Fans of Kepler will be right at home with Sirius. Like Kepler, it has two different styles of interfaces, one in the main program and a different one in the Kepler Workshop. Sirius adds many completely new features, as well significantly enhanced versions of features offered in previous versions of Kepler.
I just spent many days exploring Sirius and examining all of the features mentioned below. Over time, I've become more and more impressed by how much has been included in Sirius, and the improvements (over Kepler) that have been made.
A.New Features in Sirius:
1. The Business Manager.
This module is designed for astrologers who want to keep track of client information (address, telephone number, email address, website) and also of each session they have with every client (date, time, and length of each appointment, payment details, notes).
It allows you to start a timer at the beginning of each session and can even calculate and apply an hourly rate to the session, generate receipts for the client, and even compute the taxes on each session.
You can use it to print envelopes, schedule appointments, and to see a calendar showing which days appointments are already scheduled.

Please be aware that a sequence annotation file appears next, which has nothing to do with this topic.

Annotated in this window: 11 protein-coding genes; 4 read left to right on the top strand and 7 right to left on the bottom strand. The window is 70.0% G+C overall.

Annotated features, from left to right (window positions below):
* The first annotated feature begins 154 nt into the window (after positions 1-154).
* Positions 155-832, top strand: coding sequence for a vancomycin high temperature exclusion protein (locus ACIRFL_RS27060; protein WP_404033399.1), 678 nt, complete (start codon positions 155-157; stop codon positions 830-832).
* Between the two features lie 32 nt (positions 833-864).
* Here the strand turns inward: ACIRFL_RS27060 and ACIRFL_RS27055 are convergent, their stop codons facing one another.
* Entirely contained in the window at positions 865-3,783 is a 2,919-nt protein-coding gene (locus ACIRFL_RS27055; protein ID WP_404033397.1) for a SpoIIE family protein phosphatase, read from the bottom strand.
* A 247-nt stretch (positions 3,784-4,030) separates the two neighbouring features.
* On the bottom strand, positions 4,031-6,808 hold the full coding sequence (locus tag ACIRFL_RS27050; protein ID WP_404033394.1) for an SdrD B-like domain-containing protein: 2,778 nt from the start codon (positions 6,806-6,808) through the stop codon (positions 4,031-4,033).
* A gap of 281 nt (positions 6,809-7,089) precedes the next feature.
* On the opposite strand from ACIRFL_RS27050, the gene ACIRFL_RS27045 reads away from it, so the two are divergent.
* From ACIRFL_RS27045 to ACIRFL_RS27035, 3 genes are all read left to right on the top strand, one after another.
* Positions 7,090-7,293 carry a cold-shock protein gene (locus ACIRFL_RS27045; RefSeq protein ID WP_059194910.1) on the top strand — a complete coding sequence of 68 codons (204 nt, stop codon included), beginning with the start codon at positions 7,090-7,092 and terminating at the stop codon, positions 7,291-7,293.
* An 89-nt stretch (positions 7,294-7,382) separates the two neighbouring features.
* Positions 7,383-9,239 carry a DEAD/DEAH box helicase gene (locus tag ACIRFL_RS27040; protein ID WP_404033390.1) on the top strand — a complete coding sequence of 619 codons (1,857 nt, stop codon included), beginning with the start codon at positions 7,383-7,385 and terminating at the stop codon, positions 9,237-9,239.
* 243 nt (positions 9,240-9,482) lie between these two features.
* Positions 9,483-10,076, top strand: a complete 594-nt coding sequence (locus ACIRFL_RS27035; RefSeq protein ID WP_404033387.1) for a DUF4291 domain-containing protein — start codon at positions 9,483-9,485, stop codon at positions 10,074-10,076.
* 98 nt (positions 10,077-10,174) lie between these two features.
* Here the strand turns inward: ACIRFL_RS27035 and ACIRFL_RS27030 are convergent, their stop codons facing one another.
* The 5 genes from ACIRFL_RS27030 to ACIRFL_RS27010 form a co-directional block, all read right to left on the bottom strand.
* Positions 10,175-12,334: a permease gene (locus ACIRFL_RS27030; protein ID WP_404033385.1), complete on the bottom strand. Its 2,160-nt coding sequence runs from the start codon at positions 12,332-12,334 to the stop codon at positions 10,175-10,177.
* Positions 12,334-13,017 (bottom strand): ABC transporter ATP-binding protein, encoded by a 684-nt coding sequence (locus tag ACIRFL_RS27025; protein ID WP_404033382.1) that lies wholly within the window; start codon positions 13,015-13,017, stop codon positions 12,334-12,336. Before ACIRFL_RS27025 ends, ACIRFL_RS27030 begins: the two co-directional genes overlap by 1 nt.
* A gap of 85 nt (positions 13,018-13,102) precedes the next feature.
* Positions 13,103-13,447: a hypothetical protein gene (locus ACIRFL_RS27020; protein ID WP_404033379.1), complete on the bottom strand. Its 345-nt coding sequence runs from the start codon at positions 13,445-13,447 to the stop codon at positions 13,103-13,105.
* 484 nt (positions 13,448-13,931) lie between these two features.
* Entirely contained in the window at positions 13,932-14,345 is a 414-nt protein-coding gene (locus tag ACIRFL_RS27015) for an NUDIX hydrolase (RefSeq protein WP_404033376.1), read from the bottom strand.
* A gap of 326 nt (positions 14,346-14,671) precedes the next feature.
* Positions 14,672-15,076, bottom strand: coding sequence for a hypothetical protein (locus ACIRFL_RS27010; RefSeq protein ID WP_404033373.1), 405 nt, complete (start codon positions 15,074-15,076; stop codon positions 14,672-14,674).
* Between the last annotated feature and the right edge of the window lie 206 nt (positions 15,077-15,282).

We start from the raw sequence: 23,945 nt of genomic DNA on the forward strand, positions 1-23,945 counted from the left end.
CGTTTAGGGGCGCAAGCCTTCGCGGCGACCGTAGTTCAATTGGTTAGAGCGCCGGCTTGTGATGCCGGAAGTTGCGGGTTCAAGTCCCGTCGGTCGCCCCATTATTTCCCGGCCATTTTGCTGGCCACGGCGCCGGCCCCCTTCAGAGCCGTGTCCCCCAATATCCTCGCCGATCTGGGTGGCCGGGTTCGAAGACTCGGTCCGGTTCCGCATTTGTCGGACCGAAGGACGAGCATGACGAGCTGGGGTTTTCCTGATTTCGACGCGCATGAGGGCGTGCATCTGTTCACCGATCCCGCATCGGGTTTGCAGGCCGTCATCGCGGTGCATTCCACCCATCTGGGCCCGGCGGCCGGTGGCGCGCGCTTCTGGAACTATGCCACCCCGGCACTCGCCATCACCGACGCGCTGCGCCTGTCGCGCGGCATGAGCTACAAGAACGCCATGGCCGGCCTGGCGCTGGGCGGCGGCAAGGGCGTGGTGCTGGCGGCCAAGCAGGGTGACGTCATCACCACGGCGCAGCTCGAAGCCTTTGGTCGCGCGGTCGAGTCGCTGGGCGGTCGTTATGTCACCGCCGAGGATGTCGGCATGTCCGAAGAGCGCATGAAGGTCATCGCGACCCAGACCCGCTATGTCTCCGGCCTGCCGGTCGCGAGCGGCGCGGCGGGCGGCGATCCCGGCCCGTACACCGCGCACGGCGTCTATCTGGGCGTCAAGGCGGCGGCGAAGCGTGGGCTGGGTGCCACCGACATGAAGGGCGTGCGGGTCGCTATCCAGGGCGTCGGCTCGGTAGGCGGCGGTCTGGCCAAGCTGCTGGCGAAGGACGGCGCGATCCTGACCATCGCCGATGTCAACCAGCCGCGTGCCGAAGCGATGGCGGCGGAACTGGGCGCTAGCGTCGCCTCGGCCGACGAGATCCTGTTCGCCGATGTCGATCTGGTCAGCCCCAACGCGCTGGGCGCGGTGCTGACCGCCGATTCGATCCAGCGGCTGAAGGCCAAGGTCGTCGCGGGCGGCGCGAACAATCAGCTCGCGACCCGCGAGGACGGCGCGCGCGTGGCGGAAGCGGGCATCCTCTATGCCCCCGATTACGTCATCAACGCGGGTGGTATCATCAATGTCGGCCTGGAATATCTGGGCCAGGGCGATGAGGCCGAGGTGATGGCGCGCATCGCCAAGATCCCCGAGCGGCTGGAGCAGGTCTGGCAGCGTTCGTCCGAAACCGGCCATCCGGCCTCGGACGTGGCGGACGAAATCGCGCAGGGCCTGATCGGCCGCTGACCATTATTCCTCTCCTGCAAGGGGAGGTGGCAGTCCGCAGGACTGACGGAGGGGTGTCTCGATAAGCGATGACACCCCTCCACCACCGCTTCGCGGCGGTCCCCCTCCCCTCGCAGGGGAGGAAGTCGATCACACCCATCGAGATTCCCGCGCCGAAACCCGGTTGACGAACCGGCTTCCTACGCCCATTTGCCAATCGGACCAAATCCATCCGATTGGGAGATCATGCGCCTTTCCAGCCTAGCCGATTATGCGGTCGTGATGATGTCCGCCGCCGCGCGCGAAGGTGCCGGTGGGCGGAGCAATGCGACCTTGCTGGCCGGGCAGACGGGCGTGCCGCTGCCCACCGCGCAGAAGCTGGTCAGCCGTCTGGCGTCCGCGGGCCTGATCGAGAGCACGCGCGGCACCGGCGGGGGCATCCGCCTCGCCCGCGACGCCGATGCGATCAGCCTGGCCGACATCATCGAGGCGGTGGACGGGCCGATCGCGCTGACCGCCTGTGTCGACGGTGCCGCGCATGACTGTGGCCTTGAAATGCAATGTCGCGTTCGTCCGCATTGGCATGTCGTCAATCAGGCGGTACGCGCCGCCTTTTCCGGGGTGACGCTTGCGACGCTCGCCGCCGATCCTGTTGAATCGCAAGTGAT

2. A Monthly Astrological Calendar.
Sirius now joins the ranks of other astrology programs that offer astrological calendars. It produces monthly calendars showing exact transit-to-natal and/or transit-to-transit hits, plus sign ingresses, void-of-course times, Sunrise and Sunset times, four lunar phases (in the Mundane calendar only), and holidays and any birthdays or other special events you have added to the calendar.
While the personal and mundane formats show either transits-to-natal or transits-to-transits respectively in a normal monthly calendar format, if you want to see both transit-to-natal and transit-to-transit in the same calendar, Sirius depicts the month as eight rows of four days across. Among the customizing features is the ability to show an astrological graphic as a background image for each month.
3. Ancient Astrology functions.
To meet the growing interest in Hellenistic astrology, Sirius includes calculations for profections,